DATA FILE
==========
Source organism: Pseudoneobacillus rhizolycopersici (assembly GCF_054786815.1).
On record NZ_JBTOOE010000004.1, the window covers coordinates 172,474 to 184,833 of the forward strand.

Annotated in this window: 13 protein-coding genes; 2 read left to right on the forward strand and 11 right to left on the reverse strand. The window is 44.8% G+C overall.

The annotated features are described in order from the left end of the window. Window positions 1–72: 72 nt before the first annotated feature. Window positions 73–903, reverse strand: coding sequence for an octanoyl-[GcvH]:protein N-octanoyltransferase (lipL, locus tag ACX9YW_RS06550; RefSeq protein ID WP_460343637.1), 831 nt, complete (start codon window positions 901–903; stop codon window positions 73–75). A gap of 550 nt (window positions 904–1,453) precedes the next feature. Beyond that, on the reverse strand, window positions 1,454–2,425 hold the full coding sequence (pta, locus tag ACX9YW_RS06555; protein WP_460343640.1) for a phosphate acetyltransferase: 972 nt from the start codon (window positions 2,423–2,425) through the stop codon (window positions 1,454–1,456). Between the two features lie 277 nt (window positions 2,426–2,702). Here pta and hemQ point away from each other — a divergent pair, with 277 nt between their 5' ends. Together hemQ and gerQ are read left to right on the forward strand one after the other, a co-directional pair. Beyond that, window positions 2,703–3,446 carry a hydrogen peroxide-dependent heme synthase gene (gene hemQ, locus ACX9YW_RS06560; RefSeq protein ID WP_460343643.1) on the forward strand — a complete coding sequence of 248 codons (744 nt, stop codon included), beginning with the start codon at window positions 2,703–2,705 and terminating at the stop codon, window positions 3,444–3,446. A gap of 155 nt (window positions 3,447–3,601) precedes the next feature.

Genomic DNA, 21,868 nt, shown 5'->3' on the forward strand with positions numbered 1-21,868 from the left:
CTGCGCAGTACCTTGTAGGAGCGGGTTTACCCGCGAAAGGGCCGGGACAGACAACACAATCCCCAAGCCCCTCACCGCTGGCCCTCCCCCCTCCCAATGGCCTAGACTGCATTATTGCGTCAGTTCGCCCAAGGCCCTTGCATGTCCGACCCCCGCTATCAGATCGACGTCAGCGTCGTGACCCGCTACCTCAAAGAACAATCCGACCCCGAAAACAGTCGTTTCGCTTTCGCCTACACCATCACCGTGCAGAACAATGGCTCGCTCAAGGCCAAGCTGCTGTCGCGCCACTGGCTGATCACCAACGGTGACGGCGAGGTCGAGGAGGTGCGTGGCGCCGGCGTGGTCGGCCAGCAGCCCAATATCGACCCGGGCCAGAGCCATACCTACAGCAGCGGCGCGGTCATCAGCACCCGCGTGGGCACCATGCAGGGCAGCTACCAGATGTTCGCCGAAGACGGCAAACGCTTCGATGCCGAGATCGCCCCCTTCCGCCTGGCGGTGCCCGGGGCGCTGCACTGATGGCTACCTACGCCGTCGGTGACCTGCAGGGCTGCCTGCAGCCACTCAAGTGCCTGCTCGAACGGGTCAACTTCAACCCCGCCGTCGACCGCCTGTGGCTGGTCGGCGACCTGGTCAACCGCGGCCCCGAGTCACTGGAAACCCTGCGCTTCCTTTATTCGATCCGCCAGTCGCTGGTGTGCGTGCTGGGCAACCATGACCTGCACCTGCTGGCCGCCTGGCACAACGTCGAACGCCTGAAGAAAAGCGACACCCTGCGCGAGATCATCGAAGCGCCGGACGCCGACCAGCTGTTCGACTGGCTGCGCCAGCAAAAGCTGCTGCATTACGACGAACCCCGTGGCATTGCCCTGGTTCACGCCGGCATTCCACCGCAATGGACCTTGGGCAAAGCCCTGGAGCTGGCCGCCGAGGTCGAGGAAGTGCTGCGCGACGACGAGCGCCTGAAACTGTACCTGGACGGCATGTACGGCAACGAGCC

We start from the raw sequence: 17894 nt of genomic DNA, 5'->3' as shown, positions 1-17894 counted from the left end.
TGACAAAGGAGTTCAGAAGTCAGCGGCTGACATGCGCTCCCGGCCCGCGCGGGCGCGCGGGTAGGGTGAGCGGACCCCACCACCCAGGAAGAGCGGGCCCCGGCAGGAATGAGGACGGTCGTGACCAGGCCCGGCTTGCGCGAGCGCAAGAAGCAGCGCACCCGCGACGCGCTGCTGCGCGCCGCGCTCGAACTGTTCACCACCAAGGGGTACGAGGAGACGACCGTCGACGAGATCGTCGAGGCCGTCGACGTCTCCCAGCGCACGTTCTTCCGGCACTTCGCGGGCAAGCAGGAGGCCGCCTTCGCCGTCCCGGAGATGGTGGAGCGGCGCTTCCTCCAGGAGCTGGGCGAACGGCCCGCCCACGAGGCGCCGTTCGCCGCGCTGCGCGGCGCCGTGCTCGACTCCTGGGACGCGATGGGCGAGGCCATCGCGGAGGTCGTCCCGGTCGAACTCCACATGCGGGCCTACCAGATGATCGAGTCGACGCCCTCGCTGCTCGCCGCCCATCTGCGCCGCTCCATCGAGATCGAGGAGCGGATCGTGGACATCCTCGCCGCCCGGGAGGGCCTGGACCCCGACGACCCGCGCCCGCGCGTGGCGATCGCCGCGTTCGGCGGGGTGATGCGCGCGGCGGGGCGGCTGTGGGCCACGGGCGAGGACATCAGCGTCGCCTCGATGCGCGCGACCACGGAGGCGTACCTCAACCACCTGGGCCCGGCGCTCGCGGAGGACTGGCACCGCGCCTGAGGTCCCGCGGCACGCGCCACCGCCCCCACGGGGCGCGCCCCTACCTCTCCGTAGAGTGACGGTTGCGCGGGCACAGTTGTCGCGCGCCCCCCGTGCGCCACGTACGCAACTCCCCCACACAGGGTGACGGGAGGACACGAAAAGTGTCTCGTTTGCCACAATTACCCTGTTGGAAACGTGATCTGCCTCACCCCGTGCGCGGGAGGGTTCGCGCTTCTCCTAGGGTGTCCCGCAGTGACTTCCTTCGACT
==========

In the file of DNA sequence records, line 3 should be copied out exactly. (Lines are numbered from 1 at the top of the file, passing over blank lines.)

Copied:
Annotated in this window: 13 protein-coding genes; 2 read left to right on the forward strand and 11 right to left on the reverse strand. The window is 44.8% G+C overall.